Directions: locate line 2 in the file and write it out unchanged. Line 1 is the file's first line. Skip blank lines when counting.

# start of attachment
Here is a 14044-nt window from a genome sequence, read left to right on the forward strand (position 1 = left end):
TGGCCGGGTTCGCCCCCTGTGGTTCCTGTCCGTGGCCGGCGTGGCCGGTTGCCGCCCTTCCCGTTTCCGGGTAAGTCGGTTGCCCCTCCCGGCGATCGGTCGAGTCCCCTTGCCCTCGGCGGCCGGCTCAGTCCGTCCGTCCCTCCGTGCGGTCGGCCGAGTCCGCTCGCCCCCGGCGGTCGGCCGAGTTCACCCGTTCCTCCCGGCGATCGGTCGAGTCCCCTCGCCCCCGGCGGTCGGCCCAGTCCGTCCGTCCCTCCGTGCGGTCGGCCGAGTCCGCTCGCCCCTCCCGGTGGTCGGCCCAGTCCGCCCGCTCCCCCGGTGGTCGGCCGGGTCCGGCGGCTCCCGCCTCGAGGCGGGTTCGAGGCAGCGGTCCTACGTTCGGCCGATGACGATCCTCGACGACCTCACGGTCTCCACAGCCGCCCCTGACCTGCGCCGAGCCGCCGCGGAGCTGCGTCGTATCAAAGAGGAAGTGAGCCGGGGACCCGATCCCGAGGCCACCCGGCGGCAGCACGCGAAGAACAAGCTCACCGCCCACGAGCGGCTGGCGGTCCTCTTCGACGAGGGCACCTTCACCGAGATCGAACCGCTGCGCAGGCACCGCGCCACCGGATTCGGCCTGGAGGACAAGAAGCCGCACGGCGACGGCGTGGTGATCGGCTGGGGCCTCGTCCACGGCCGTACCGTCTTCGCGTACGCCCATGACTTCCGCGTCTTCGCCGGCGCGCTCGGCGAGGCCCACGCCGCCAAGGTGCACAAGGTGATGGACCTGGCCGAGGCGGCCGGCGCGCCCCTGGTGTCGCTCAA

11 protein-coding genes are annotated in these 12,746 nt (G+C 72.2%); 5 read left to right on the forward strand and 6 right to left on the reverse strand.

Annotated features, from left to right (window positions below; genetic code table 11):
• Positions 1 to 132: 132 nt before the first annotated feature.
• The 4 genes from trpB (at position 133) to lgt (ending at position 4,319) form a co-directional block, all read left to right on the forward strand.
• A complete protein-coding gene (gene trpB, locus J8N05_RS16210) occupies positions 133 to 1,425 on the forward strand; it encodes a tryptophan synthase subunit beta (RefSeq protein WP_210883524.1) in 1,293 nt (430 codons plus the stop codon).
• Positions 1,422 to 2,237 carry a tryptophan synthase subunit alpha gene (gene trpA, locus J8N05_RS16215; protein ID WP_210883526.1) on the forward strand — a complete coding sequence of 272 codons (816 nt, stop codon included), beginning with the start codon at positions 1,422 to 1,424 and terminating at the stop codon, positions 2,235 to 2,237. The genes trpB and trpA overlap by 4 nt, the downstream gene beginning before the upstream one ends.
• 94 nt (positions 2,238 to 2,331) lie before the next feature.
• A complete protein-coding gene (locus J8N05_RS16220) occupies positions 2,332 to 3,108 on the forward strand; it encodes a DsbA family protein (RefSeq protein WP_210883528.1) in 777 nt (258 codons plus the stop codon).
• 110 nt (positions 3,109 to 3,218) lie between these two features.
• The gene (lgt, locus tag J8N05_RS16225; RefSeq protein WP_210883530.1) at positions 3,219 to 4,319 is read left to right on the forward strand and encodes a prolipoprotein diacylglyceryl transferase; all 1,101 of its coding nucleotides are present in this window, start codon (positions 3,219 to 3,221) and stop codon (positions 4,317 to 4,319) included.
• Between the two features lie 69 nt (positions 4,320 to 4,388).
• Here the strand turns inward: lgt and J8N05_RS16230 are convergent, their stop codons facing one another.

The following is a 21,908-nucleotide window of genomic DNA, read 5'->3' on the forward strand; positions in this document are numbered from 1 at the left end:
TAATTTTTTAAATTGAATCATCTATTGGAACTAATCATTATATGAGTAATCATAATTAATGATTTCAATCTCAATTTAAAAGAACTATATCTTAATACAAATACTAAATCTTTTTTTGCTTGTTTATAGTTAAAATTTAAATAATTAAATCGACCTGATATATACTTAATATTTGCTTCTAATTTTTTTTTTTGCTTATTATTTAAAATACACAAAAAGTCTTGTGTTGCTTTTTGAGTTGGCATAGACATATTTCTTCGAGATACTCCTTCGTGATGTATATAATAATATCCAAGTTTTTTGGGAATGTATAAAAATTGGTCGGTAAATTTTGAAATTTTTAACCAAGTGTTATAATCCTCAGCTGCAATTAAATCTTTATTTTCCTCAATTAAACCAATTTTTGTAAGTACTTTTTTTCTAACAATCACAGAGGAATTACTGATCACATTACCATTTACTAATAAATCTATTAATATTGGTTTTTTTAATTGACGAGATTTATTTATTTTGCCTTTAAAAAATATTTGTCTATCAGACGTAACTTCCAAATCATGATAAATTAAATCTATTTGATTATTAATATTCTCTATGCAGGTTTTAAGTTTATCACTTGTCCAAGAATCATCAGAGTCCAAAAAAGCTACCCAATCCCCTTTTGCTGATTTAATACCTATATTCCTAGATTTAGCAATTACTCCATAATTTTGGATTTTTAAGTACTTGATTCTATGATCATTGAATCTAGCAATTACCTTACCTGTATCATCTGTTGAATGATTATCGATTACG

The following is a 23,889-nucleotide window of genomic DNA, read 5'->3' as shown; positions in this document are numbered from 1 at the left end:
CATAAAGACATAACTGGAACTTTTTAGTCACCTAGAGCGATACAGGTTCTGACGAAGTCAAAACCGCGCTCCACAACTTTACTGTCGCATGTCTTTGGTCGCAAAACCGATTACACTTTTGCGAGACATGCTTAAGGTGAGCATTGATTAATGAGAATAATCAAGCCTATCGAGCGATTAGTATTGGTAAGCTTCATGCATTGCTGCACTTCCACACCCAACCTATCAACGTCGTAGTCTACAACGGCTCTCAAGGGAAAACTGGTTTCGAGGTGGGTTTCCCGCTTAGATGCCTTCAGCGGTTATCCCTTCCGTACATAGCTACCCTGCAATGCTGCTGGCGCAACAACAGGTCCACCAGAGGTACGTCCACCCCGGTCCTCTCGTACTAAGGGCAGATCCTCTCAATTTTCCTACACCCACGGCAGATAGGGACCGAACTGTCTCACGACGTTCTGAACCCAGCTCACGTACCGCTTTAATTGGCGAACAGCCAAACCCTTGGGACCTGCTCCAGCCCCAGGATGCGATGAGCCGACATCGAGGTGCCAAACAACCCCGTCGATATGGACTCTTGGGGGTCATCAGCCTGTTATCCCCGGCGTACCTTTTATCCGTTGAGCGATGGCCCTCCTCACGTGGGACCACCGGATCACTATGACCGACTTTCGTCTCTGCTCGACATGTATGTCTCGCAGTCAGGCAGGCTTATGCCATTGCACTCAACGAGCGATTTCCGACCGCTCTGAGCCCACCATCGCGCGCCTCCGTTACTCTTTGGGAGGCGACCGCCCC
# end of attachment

TGGCCGGGTTCGCCCCCTGTGGTTCCTGTCCGTGGCCGGCGTGGCCGGTTGCCGCCCTTCCCGTTTCCGGGTAAGTCGGTTGCCCCTCCCGGCGATCGGTCGAGTCCCCTTGCCCTCGGCGGCCGGCTCAGTCCGTCCGTCCCTCCGTGCGGTCGGCCGAGTCCGCTCGCCCCCGGCGGTCGGCCGAGTTCACCCGTTCCTCCCGGCGATCGGTCGAGTCCCCTCGCCCCCGGCGGTCGGCCCAGTCCGTCCGTCCCTCCGTGCGGTCGGCCGAGTCCGCTCGCCCCTCCCGGTGGTCGGCCCAGTCCGCCCGCTCCCCCGGTGGTCGGCCGGGTCCGGCGGCTCCCGCCTCGAGGCGGGTTCGAGGCAGCGGTCCTACGTTCGGCCGATGACGATCCTCGACGACCTCACGGTCTCCACAGCCGCCCCTGACCTGCGCCGAGCCGCCGCGGAGCTGCGTCGTATCAAAGAGGAAGTGAGCCGGGGACCCGATCCCGAGGCCACCCGGCGGCAGCACGCGAAGAACAAGCTCACCGCCCACGAGCGGCTGGCGGTCCTCTTCGACGAGGGCACCTTCACCGAGATCGAACCGCTGCGCAGGCACCGCGCCACCGGATTCGGCCTGGAGGACAAGAAGCCGCACGGCGACGGCGTGGTGATCGGCTGGGGCCTCGTCCACGGCCGTACCGTCTTCGCGTACGCCCATGACTTCCGCGTCTTCGCCGGCGCGCTCGGCGAGGCCCACGCCGCCAAGGTGCACAAGGTGATGGACCTGGCCGAGGCGGCCGGCGCGCCCCTGGTGTCGCTCAA